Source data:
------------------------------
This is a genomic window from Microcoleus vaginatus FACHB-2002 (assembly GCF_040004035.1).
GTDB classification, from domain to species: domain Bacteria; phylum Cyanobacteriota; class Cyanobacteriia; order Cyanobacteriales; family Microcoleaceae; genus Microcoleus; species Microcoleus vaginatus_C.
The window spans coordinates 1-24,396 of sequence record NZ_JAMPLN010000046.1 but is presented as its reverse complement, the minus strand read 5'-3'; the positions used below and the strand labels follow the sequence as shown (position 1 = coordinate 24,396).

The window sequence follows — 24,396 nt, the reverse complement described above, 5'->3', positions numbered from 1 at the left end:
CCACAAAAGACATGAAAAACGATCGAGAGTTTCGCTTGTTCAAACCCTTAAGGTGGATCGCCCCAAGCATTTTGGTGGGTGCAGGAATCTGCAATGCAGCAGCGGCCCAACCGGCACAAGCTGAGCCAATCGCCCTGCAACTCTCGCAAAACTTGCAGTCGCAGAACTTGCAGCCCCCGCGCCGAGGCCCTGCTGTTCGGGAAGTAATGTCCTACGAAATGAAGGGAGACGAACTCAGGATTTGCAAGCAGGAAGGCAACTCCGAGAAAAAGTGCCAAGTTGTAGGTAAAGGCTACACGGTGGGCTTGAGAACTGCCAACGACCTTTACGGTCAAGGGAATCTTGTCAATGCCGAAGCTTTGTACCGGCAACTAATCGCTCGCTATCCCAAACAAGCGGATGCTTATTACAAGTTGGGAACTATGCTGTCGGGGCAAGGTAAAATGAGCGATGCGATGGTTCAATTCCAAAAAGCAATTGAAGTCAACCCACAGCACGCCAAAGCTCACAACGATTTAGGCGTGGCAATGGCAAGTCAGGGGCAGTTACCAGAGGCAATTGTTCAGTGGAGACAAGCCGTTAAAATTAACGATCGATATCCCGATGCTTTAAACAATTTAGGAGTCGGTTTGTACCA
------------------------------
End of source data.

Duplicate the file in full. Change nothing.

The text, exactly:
This is a genomic window from Microcoleus vaginatus FACHB-2002 (assembly GCF_040004035.1).
GTDB classification, from domain to species: domain Bacteria; phylum Cyanobacteriota; class Cyanobacteriia; order Cyanobacteriales; family Microcoleaceae; genus Microcoleus; species Microcoleus vaginatus_C.
The window spans coordinates 1-24,396 of sequence record NZ_JAMPLN010000046.1 but is presented as its reverse complement, the minus strand read 5'-3'; the positions used below and the strand labels follow the sequence as shown (position 1 = coordinate 24,396).

The window sequence follows — 24,396 nt, the reverse complement described above, 5'->3', positions numbered from 1 at the left end:
CCACAAAAGACATGAAAAACGATCGAGAGTTTCGCTTGTTCAAACCCTTAAGGTGGATCGCCCCAAGCATTTTGGTGGGTGCAGGAATCTGCAATGCAGCAGCGGCCCAACCGGCACAAGCTGAGCCAATCGCCCTGCAACTCTCGCAAAACTTGCAGTCGCAGAACTTGCAGCCCCCGCGCCGAGGCCCTGCTGTTCGGGAAGTAATGTCCTACGAAATGAAGGGAGACGAACTCAGGATTTGCAAGCAGGAAGGCAACTCCGAGAAAAAGTGCCAAGTTGTAGGTAAAGGCTACACGGTGGGCTTGAGAACTGCCAACGACCTTTACGGTCAAGGGAATCTTGTCAATGCCGAAGCTTTGTACCGGCAACTAATCGCTCGCTATCCCAAACAAGCGGATGCTTATTACAAGTTGGGAACTATGCTGTCGGGGCAAGGTAAAATGAGCGATGCGATGGTTCAATTCCAAAAAGCAATTGAAGTCAACCCACAGCACGCCAAAGCTCACAACGATTTAGGCGTGGCAATGGCAAGTCAGGGGCAGTTACCAGAGGCAATTGTTCAGTGGAGACAAGCCGTTAAAATTAACGATCGATATCCCGATGCTTTAAACAATTTAGGAGTCGGTTTGTACCA